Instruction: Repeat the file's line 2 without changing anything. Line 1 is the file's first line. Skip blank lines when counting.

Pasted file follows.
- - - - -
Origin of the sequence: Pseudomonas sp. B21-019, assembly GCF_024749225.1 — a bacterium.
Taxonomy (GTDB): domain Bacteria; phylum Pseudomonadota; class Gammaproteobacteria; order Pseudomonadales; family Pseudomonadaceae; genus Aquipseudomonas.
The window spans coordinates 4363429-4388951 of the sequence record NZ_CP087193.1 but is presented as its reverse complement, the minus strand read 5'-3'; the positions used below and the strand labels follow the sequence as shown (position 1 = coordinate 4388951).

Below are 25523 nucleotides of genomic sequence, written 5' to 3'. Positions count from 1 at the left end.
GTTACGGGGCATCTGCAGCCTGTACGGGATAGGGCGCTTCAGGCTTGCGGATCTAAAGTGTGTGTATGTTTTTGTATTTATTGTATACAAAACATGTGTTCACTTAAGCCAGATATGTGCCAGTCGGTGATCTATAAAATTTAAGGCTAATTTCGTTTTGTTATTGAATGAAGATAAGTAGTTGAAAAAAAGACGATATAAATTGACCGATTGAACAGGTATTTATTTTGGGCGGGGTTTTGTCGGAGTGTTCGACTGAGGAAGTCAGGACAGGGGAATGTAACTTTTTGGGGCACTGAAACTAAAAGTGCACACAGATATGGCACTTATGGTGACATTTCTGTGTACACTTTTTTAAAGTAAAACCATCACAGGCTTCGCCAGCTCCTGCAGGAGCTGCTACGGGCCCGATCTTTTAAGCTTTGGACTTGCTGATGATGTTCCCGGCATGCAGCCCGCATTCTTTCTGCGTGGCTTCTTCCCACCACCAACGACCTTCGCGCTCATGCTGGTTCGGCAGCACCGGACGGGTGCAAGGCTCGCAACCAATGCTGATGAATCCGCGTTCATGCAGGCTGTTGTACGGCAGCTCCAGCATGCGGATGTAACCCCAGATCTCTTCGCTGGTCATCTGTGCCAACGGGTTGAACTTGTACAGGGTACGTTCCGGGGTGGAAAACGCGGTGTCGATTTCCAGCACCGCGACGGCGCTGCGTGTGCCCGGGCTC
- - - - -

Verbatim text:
Taxonomy (GTDB): domain Bacteria; phylum Pseudomonadota; class Gammaproteobacteria; order Pseudomonadales; family Pseudomonadaceae; genus Aquipseudomonas.